in Monkey Land
you ever get the opportunity to visit the sacred monkey
forest in the town of Ubud in Bali, my strong advice to
you would be to give it a miss. Don't get me wrong the forest
isn't without its attractions in the same way that the terror
of bungy-jumping is considered fun by some people - but
I wouldn't go see the forest if what you are hoping for
is to be charmed by communing with the cute monkeys in their
I was recently attending a wedding
in Bali and one of the excursions that had been arranged
for the amusement of the guests was a trip to the Sacred
Monkey-Forest near the town of Ubud, which was where most
of the guests were staying. Sounded like a splendid plan.
A gentle late afternoon stroll through the woods to see
The ride down is pleasant and uneventful.
Through Ubud's tortuous streets down Jalan Hanuman and down
to Jalan Monkey-Forest at the very bottom end of Ubud where
the town gives way to the surrounding forested hills. It
is a little later than we had planned to make it down to
the forest. More early evening than late afternoon. I notice
with a touch of alarm that the forest looks a little less
welcoming in the early evening gloom than in the bright
sunlight of the brochures I have been shown. But it is probably
just the light. Nothing more, surely.
An old woman on the outside clicks
her tongue as she tries to convince us to buy a bunch of
small champa-type bananas to feed the monkeys, but after
much internal debate we decide against. Some have heard
that to feed the monkeys could set off a ferocious feeding
frenzy. Sounds plausible. We enter without bananas.
We walk gingerly down a twisting
path that cuts through the middle of the forest after the
first turn we can no longer see the entrance and are surrounded
by trees on both sides as far as the eye can see. We are
in sacred monkey territory. Adjusting my eyes to the gloom,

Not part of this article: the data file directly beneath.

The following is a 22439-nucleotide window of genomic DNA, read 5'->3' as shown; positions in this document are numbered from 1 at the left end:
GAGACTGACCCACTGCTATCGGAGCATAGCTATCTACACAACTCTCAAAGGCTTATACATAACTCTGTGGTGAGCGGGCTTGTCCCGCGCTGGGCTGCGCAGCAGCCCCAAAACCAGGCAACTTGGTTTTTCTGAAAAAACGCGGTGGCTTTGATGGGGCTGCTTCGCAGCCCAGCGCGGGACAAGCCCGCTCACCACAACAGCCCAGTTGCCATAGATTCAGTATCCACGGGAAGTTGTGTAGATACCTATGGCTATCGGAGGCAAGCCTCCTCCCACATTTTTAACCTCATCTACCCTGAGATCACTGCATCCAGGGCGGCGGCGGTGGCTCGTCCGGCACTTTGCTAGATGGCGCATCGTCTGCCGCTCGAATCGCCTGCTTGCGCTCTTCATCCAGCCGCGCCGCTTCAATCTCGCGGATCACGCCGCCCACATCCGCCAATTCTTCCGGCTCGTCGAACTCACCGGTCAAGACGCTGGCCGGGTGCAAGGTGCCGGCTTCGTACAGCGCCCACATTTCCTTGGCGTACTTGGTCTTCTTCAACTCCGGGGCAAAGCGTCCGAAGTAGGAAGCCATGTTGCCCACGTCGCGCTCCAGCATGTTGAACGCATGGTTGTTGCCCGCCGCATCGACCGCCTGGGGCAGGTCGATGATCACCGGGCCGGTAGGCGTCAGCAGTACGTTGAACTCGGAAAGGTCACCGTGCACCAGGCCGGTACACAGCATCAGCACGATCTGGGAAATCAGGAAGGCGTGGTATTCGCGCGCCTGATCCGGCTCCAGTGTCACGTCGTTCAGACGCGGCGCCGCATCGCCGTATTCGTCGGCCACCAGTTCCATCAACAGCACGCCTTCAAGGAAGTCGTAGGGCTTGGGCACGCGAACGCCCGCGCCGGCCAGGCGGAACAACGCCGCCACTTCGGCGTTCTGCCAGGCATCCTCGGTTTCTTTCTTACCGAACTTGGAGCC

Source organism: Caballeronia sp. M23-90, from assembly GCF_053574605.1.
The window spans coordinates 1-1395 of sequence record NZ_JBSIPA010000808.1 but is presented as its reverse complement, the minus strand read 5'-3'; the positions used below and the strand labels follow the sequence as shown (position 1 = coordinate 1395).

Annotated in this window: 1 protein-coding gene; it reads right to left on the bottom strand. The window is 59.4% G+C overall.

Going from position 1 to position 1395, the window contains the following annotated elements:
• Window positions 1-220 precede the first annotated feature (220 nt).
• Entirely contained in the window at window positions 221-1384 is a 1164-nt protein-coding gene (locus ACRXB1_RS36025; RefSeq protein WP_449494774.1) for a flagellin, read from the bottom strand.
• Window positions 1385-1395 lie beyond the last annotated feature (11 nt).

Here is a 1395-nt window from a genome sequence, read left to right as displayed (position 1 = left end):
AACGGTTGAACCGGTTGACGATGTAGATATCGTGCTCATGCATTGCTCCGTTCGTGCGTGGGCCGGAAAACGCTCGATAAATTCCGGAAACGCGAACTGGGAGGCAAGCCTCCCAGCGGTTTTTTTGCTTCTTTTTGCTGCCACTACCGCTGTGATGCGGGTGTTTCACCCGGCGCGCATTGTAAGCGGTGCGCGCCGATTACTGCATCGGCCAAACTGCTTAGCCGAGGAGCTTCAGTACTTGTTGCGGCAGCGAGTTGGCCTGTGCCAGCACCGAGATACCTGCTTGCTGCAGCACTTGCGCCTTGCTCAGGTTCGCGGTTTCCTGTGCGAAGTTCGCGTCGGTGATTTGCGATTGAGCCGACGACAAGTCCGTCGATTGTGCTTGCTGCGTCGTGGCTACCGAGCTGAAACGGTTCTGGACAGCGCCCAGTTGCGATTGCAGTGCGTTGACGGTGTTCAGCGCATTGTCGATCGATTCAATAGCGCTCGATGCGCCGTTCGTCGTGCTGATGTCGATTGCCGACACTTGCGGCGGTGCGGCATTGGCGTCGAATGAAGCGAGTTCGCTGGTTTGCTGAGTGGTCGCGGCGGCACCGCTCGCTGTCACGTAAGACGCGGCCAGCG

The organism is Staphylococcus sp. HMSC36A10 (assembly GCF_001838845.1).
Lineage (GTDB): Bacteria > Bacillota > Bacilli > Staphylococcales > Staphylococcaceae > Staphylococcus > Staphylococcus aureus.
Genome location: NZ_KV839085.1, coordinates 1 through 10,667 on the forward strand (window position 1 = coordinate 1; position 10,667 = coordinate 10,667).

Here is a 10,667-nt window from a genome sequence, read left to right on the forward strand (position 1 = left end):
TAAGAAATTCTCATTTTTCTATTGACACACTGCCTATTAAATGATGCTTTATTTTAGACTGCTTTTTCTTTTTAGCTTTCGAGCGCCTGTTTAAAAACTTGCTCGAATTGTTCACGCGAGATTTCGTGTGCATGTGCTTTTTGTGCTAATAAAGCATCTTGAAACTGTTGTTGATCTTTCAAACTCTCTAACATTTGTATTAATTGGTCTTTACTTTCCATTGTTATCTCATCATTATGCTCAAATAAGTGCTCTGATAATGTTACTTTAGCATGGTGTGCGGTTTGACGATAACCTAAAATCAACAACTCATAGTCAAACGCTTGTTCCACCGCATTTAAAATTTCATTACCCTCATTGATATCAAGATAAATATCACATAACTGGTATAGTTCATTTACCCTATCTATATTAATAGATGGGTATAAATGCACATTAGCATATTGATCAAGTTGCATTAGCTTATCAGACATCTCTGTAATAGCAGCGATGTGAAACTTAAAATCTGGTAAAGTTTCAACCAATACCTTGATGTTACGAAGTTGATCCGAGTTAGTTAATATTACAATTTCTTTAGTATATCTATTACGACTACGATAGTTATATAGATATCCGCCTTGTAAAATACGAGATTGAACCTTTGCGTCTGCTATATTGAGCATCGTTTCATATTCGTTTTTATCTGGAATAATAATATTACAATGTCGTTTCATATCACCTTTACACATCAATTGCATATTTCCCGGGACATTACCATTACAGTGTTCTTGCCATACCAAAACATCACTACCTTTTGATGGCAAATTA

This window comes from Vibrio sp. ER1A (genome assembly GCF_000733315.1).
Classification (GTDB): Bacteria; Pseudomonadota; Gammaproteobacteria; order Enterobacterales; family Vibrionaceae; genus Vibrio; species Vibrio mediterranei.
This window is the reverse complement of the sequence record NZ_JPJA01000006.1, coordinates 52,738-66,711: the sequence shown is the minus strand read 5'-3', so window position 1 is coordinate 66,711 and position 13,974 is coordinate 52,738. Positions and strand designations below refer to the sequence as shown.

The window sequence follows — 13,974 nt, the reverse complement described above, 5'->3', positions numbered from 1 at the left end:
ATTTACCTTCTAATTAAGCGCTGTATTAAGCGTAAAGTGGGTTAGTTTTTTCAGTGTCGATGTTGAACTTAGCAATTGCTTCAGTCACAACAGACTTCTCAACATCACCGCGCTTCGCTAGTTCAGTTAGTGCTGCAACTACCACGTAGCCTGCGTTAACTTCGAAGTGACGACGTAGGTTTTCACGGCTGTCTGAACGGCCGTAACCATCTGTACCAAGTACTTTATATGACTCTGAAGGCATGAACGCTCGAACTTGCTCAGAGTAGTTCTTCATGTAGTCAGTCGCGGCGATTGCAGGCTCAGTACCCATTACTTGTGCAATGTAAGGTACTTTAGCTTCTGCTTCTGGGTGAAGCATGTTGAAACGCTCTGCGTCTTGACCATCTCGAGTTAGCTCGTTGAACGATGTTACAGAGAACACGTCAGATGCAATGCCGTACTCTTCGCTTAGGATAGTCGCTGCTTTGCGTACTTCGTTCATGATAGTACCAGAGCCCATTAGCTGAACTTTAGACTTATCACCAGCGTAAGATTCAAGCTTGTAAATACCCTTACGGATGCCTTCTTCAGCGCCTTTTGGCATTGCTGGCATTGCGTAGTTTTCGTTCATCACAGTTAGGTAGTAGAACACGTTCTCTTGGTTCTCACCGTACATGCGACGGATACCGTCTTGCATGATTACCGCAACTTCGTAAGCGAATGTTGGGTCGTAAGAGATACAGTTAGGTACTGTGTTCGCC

I start to pick out more and more monkeys on the trees on
either side of us.
They are not too big most are between
two and three feet tall and have quite smart shiny silvery
fur and intelligent (though sullen) expressions on their
faces. Most astonishingly they all have a spiky strip of
fur standing up on top of their heads like little Mohawks
that make them look quite thuggish as they huddle together.
I don't know if it is the Mohawks or the surly expressions
or the way they slouch around but they look just like a
gang of disaffected little hooligans I almost expect to
see cigarettes drooping from their lips and tattered leather
jackets on their hairy backs. This is one tough bunch of
We all know the rules. No eye-contact.
No fighting with the monkeys. If they want anything just
let them have it. I recall from my youth in a town with
a high monkey population that it is best not to bare your
teeth as a monkey could take it as a challenge, and share
this intelligence with the group. Sounds plausible. Conversation
henceforth conducted by all through clamped lips lest the
monkeys catch a flash of white and misinterpret our intentions.
nowhere a large monkey--must be three and a half feet tall--lopes
up to my cousin's husband and starts to menace him. Cousin's
husband conducts himself with considerable aplomb no sudden
movements no panicked yelling no baring of teeth--he looks
warily at the monkey growling gently at his feet and stands
motionless. The monkey boldly ups the ante. It hurls itself
upon cousin's husband and clambers up his legs until it
settles on his lower torso from where it can grab the bag
on his shoulder with its front paws and tear at it with
its teeth. The fearsome beast savages the bag. The rest
of us are faint with terror. A sudden particularly brutal
offensive rends the bag in two, spilling its contents and
startling the monkey into jumping off and running away.
Everyone is stunned almost speechless
following this audacious display of ferocity. Cousin's husband
is praised (through clasped lips of course) for courage
in face of such danger (though suspicion remains among some
that he was merely paralysed with fear). Turns out monkey
is most likely after baby's milk bottle which is in bag
and retains trace quantities of milk. Baby fortunately left